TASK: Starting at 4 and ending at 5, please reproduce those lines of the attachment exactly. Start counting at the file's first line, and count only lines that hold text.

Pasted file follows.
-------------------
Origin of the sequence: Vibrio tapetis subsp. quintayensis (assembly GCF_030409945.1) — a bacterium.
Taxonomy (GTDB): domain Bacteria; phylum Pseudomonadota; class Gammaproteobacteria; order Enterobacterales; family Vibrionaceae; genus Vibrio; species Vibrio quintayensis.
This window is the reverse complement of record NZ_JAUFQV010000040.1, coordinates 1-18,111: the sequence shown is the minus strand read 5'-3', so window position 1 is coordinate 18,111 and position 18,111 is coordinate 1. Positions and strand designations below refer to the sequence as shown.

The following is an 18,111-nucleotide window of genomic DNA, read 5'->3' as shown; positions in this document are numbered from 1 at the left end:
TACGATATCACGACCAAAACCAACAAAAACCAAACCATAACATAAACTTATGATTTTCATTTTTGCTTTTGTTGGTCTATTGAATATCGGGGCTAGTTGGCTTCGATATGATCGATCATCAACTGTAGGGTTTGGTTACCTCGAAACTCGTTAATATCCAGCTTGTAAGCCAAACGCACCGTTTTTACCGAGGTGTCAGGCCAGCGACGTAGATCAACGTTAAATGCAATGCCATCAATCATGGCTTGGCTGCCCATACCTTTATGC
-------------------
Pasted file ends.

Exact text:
The following is an 18,111-nucleotide window of genomic DNA, read 5'->3' as shown; positions in this document are numbered from 1 at the left end:
TACGATATCACGACCAAAACCAACAAAAACCAAACCATAACATAAACTTATGATTTTCATTTTTGCTTTTGTTGGTCTATTGAATATCGGGGCTAGTTGGCTTCGATATGATCGATCATCAACTGTAGGGTTTGGTTACCTCGAAACTCGTTAATATCCAGCTTGTAAGCCAAACGCACCGTTTTTACCGAGGTGTCAGGCCAGCGACGTAGATCAACGTTAAATGCAATGCCATCAATCATGGCTTGGCTGCCCATACCTTTATGC